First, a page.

Sprouts on this burger would provide that clean crispness to perk up some of the stronger aromas. I don’t care if you don’t like alfalfa sprouts. My mom put them on my sandwiches as a kid, so in my mind a burger is ‘missing something’ without them.
Next is avocado. Maybe I was in Cali too long, and avocado is not something for every burger, but if I’m going with sprouts, I’m going with avocado. I think they go great with lemon pepper, so I made a spice blend of dried citrus rinds paired with crushed red and black peppercorns plus a little Maldon sea salt. That also went onto of the most aromatic red tomatoes I could find. I almost did tomato compote, but I was going to be getting enough acidity from my aioli so I just went with thick fresh vine tomato slices.
So on to the condiment. I hate mayo…unless it’s homemade that is. Combine egg yolk, groundnut oil (because its neutrally flavored) and a spoon of a wholegrain horseradish mustard for a little bit of nasal heat. Whisk until you get it emulsified. Mince a garlic clove with some salt, the mash it with the side of your knife. Add the garlic paste to your mayo. Voila Aioli.
So ok now lets talk cheese. Don’t get me wrong I love the cheapest processed cheese usually to achieve that nostalgic burger. But for this combo of flavors I needed something funky, and with a little bit of blue. I wanted to really make one bite of this burger make your brain hurt trying to figure out what the hell it tastes. I personally don’t like blue cheese. So I went to Santi’s and tried a few different cheeses. Brie de Meaux is cool, great texture and pretty funky. A creamy Gorgonzola is ok…a little too much like wet dog for me though. I found something that looked a little scary, it had a lot of veins of blue but the texture was creamy yet thicker than a Brie. I gave it a taste and the flavor profile took a journey from milky to sour. Then it went from velvety, to aromatic and odorous. The mouth feel was perfect, like all over the place. The name of the cheese is Fourme D’ Ambert and it is now in my top favorite cheeses right up there with freaky Taleggio.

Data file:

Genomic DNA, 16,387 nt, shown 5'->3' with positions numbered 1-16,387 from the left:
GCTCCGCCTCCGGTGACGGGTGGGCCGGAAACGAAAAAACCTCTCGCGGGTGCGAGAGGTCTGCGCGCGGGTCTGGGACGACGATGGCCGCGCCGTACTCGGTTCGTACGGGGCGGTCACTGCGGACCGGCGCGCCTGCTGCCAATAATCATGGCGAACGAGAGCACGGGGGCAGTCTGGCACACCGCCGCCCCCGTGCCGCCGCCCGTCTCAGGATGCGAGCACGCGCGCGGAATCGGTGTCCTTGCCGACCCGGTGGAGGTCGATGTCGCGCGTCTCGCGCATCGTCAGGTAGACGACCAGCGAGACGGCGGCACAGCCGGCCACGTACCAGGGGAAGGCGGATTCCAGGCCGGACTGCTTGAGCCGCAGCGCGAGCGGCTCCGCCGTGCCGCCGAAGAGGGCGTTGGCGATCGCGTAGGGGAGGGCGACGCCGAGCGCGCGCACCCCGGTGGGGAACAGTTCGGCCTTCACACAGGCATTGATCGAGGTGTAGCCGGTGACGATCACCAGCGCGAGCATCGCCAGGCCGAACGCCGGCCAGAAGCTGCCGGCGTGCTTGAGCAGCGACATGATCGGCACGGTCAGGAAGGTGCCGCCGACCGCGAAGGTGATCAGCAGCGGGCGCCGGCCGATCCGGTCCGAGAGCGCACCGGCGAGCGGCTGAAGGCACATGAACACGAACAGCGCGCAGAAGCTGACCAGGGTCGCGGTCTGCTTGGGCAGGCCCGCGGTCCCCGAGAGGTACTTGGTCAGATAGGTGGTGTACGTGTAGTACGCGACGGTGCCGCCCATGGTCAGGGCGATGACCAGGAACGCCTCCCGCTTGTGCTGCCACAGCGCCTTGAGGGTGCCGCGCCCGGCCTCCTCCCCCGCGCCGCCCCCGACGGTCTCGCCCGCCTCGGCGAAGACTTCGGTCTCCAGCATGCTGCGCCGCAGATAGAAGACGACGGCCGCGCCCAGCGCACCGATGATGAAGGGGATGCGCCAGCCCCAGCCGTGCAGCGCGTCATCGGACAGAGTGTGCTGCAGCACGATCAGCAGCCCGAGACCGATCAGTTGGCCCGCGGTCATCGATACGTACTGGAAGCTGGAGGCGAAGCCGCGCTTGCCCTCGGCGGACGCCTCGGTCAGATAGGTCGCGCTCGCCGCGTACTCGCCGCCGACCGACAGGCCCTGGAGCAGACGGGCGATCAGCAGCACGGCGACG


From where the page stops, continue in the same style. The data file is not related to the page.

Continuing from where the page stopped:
So last but not least bread. You know what, with burger buns I suggest keeping it simple. A toasted white sesame bun will always be a classic with me. It will never be too soggy, and never too overpowering. Brioche is popular but it tends to melt into a sweet wet batter halfway through the meal. Toasted sourdough get a little scratchy, and tough. While there are a ton of good options for buns, try to pick something that really lets what is in between the bread shine. Smear both sides with that aioli and you are in business.
I suggest a smooth ice-cold Belgium wheat beer to drink with this delicious meal. It’s a great pairing and really cleanses the palate of all the strong flavors. Allagash White Ale all day long. Fried potatoes, burgers, beers, yea that sounds like a good end of the week to me.
I did not take the Allagash picture, I wish I had access to all those varieties in the Philippines. Click here for the original photo.